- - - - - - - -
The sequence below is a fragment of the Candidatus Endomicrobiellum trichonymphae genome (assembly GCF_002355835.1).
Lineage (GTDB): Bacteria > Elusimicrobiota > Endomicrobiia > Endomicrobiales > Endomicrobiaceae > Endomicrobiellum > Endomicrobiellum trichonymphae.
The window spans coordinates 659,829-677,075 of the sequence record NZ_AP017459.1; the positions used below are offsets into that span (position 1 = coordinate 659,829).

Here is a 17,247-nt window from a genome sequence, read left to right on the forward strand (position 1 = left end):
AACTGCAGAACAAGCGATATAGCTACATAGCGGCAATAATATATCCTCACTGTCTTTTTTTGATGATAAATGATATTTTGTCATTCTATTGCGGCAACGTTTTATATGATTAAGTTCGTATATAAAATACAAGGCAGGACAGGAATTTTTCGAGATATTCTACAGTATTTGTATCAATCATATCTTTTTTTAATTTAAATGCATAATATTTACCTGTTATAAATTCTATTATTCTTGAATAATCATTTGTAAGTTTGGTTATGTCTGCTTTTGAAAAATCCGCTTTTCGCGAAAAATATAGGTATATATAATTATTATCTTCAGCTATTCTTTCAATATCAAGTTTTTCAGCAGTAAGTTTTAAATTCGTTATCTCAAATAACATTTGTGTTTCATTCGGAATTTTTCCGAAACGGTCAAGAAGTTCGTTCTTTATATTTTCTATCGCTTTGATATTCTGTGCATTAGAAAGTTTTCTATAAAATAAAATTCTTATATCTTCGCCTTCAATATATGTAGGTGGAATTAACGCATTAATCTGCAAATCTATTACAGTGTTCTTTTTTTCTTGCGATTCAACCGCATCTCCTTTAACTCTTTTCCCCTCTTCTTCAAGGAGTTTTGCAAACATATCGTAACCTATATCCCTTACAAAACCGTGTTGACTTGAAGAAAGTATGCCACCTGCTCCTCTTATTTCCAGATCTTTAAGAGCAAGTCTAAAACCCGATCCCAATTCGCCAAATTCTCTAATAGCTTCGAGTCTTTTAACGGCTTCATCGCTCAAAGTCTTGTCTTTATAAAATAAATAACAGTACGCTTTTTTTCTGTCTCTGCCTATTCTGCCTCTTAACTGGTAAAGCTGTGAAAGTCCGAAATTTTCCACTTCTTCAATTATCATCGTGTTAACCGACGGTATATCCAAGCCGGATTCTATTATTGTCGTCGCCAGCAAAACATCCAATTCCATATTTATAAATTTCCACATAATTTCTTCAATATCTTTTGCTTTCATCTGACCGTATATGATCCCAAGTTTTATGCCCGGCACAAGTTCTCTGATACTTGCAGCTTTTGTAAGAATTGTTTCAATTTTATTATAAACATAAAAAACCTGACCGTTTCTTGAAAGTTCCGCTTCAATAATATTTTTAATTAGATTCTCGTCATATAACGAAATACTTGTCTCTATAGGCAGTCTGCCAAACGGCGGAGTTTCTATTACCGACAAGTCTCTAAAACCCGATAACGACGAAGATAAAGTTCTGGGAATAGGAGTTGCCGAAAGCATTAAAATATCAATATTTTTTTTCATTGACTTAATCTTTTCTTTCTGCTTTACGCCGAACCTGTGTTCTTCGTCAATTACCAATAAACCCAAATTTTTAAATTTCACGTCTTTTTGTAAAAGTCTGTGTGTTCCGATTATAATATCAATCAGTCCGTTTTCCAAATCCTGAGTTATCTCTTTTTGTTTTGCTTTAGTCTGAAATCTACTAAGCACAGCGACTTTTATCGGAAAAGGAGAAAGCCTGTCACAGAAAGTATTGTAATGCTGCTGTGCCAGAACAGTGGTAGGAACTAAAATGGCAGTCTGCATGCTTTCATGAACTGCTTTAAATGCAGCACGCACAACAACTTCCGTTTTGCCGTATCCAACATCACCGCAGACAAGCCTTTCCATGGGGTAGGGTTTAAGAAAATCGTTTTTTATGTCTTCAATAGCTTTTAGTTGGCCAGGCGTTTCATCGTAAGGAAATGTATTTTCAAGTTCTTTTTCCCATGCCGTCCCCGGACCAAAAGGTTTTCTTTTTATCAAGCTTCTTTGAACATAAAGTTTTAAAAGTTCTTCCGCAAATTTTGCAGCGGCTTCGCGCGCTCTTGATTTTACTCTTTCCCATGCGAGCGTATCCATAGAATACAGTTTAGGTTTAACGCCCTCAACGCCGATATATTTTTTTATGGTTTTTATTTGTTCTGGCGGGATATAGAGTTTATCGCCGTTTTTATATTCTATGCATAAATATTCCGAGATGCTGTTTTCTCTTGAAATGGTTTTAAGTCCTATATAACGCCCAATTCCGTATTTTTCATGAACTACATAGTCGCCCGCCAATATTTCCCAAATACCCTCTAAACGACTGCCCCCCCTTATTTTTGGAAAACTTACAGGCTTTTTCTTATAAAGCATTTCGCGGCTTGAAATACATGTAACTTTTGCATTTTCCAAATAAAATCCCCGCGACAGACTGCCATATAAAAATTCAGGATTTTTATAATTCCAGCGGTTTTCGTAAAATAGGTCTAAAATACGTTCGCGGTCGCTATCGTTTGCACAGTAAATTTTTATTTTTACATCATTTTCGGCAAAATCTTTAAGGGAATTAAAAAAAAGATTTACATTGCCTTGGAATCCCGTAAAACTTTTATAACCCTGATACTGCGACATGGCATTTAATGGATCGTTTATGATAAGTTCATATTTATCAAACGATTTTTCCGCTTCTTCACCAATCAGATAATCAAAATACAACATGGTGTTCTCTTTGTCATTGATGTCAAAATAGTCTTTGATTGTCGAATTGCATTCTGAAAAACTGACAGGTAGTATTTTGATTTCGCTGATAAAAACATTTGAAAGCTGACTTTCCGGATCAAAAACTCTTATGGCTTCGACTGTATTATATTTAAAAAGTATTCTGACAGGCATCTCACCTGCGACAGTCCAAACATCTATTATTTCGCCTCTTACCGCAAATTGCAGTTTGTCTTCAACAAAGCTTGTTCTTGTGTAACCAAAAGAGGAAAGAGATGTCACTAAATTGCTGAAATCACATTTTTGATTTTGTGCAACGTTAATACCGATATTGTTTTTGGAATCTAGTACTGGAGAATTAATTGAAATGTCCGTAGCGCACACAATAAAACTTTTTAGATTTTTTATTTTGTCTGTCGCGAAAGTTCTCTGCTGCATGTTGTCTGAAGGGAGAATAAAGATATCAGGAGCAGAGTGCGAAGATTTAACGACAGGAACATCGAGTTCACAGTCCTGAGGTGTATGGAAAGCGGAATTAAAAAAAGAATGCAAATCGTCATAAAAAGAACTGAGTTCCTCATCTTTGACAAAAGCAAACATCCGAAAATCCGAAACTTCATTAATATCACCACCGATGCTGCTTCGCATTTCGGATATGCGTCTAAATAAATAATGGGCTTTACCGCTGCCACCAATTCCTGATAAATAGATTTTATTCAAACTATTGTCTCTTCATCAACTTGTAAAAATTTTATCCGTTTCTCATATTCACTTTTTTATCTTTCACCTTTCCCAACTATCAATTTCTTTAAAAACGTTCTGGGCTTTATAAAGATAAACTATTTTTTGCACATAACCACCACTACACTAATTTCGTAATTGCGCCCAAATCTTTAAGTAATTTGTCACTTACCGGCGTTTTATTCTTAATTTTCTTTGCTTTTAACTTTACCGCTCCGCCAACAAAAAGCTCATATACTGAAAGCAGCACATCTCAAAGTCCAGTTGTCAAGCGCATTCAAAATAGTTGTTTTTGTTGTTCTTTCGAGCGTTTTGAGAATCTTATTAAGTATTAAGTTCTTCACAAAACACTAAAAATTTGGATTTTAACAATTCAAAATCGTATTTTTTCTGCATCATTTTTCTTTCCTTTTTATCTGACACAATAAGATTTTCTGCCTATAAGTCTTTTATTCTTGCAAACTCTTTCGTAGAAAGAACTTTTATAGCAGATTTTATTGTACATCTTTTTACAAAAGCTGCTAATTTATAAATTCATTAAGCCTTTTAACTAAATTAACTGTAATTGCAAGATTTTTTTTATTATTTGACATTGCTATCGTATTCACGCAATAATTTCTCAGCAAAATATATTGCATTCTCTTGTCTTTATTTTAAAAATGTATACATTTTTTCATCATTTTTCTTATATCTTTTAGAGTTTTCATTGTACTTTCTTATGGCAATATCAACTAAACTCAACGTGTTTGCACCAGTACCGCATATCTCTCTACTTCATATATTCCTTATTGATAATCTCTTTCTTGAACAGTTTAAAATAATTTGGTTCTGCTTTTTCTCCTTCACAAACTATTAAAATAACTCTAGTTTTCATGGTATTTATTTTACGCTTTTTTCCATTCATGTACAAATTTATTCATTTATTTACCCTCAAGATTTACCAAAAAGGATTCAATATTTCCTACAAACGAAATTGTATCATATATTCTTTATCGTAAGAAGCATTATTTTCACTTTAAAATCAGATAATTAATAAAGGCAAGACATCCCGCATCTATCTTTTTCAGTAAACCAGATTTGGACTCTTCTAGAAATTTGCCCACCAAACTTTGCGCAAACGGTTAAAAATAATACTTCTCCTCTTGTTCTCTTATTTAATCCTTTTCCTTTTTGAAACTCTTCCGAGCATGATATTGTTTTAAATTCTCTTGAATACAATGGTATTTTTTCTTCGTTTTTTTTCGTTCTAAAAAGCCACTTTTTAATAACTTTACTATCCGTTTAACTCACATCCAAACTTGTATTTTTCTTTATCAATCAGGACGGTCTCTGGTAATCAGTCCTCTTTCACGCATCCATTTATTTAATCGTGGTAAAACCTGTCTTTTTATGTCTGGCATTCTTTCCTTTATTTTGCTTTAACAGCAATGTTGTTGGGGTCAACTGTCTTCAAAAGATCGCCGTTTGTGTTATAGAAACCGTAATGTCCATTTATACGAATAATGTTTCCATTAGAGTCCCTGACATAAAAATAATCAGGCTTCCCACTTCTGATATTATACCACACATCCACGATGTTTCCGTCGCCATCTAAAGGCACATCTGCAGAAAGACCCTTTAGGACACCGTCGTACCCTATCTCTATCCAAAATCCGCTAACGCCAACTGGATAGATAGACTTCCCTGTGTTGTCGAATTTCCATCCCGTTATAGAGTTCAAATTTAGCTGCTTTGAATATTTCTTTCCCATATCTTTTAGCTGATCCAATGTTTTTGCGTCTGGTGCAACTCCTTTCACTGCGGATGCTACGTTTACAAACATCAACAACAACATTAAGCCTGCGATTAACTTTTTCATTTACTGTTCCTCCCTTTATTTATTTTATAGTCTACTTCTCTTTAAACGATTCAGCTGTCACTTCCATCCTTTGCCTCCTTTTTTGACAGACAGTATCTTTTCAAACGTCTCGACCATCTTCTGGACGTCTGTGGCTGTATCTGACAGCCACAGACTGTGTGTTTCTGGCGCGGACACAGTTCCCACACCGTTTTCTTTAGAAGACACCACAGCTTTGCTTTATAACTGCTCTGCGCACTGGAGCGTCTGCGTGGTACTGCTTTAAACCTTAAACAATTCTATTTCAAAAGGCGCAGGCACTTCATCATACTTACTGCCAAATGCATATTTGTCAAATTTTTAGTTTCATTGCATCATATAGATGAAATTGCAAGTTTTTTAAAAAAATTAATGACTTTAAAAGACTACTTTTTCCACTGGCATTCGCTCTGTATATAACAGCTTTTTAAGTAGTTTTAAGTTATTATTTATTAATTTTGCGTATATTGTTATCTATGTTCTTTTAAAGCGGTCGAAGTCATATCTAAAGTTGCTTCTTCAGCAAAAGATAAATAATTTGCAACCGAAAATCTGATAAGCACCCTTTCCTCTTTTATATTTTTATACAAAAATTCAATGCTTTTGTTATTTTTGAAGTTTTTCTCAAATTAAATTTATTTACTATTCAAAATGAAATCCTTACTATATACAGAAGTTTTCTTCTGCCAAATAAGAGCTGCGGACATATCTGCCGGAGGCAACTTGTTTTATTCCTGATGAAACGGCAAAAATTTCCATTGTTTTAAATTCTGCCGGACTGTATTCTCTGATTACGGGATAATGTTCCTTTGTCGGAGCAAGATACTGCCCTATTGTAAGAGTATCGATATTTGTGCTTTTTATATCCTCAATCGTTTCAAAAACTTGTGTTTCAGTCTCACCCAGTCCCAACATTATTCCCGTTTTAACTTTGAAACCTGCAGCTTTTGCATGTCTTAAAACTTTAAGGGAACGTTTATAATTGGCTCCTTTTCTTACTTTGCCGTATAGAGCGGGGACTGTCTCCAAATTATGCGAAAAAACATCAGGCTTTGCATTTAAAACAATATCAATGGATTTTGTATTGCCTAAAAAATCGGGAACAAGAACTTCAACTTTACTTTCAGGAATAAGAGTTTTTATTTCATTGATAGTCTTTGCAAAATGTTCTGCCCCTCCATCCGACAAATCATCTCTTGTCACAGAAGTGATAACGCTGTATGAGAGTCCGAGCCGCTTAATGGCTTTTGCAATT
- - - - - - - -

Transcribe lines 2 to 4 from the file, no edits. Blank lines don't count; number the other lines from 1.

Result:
Lineage (GTDB): Bacteria > Elusimicrobiota > Endomicrobiia > Endomicrobiales > Endomicrobiaceae > Endomicrobiellum > Endomicrobiellum trichonymphae.
The window spans coordinates 659,829-677,075 of the sequence record NZ_AP017459.1; the positions used below are offsets into that span (position 1 = coordinate 659,829).

Here is a 17,247-nt window from a genome sequence, read left to right on the forward strand (position 1 = left end):